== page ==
Lauré Campbell has served as San Francisco Opera’s orchestra librarian for an incredible 41 seasons. From just down the hall from the orchestra pit, Lauré’s job has been to acquire the sheet music for each production – whether from the Company’s own library or another source, mark it up to the necessary specifications, and have it ready for each member of the orchestra. Retiring this spring, we asked Lauré a few questions about what’s changed during her tenure, what hasn’t, and what she’ll miss most.
Posted: 01/24/2012 by
Lauré Campbell, Orchestra Librarian
How many people does it takes to run a performance of Turandot
? More than you might think!
Posted: 11/23/2011 by
San Francisco Opera
San Francisco Opera Principal Oboist Mingjia Liu knows it takes a whole lot of time and preparation for any orchestra member to prepare their music for an opera performance. What many people do not realize is that playing the oboe includes a whole other type of preparation--reed preparation. In this video, Mingjia explains the unique task he tackles every single day before he even lifts his instrument out of the case.
Posted: 11/14/2011 by
Mingjia Liu (Principal Oboe)
Inexplicable things happen to me in London. Several years ago I made an early morning visit to Westminster Abbey, that great reliquary of historical memory, and found it almost empty and utterly silent, a rare state for one of the world’s great tourist magnets. I intended to spend a few quiet moments at the memorial stone of my favorite composer, George Frideric Handel (1685–1759), the great German-born composer, Italian-trained, and rightly claimed by England as their own.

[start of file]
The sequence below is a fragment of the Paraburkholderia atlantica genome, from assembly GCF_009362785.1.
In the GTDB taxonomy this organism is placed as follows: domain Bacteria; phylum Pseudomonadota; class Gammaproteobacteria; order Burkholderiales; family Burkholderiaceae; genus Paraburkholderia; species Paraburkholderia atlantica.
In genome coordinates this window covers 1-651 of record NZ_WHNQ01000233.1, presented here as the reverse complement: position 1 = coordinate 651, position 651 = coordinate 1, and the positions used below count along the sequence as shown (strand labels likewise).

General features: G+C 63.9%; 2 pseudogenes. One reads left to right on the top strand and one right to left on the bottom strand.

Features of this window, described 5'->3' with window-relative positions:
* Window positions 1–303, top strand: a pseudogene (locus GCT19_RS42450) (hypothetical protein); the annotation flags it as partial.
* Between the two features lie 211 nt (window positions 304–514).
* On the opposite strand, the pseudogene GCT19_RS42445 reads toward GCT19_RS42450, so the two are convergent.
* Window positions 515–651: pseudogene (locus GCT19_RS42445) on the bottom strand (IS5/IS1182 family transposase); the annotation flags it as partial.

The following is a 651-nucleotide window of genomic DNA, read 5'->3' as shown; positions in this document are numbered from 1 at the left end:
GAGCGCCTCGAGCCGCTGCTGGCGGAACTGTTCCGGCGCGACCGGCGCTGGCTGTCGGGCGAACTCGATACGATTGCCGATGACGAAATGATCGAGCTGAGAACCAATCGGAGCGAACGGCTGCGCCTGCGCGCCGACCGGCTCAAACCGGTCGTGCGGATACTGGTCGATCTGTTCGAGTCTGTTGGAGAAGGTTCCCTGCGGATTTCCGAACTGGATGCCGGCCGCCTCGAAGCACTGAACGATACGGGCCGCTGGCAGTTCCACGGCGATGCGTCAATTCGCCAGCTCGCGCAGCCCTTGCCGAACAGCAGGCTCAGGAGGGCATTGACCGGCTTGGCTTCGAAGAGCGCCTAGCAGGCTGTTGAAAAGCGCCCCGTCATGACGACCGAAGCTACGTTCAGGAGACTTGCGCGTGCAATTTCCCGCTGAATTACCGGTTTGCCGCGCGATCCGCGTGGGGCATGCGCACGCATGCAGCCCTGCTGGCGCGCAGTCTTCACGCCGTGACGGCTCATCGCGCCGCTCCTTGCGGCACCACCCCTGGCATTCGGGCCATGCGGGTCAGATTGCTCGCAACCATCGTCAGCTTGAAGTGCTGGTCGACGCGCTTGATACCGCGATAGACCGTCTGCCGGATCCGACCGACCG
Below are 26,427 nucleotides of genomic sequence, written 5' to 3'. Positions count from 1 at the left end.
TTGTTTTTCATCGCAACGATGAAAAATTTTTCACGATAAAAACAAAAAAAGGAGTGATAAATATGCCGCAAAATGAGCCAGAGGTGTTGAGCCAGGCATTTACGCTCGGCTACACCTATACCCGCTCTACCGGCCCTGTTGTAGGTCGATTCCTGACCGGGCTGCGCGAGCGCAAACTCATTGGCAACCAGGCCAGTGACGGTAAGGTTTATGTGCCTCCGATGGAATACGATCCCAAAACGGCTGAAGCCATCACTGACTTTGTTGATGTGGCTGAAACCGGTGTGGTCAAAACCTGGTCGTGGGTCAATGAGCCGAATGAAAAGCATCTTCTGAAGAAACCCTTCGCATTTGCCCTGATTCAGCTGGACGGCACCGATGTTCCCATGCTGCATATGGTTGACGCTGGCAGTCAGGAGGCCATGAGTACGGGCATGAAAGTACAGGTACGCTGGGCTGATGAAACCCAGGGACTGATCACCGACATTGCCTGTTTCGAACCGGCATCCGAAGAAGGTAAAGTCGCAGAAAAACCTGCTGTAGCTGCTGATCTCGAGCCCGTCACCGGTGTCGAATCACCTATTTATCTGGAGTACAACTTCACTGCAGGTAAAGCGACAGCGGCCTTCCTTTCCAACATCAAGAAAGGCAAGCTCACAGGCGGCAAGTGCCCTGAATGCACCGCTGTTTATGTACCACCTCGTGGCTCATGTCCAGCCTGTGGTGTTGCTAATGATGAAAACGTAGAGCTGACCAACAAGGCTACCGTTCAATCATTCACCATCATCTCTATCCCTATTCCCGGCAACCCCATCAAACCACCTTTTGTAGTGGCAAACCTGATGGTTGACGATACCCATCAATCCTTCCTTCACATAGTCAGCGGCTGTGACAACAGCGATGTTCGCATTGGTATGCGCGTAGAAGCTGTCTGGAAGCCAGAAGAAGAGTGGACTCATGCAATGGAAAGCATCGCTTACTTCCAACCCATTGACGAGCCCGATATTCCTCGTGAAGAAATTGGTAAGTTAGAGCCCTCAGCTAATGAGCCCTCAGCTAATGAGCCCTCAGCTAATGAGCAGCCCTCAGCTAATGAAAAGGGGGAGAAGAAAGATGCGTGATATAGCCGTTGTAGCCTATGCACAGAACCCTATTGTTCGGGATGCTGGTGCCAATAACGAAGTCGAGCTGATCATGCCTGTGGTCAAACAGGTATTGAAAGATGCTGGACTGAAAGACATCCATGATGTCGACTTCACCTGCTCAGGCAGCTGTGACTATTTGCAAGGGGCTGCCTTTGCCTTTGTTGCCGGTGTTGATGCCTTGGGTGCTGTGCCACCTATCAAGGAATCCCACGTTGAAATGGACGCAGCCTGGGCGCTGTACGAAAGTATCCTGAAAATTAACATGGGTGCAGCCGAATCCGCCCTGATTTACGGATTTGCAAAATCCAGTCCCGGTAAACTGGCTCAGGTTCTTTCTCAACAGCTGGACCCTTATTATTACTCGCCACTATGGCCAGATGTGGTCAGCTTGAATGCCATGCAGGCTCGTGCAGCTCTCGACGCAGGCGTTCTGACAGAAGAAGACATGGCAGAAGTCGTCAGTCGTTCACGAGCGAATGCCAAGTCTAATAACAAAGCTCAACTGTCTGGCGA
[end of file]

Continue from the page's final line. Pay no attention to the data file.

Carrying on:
Posted: 11/11/2011 by
Patrick Summers (Conductor, Xerxes)
As the lutenist in San Francisco Opera’s 2011 production of Xerxes, I play not only an unusual role in the orchestra, but also a number of unusual instruments not well known to many opera goers. While the traditional opera repertory is not often thought of as utilizing improvisation, baroque music has a rich history of it. Nowhere is this truer than in this production of Xerxes where the harpsichord and I make up what could essentially be called the rhythm section of the orchestra. We play from a bass line, much like what a cellist uses, but we have figured bass (numbers under the bass notes which tell us which harmonies to play) added to our parts. Similar to how a jazz pianist might accompany a song, both the harpsichord the lute family instruments play the harmony, which is improvised in keeping with musical content of the composer.
Posted: 11/05/2011 by
Michael Leopold (Theorbo, Arch Lute and Baroque Guitar, Xerxes)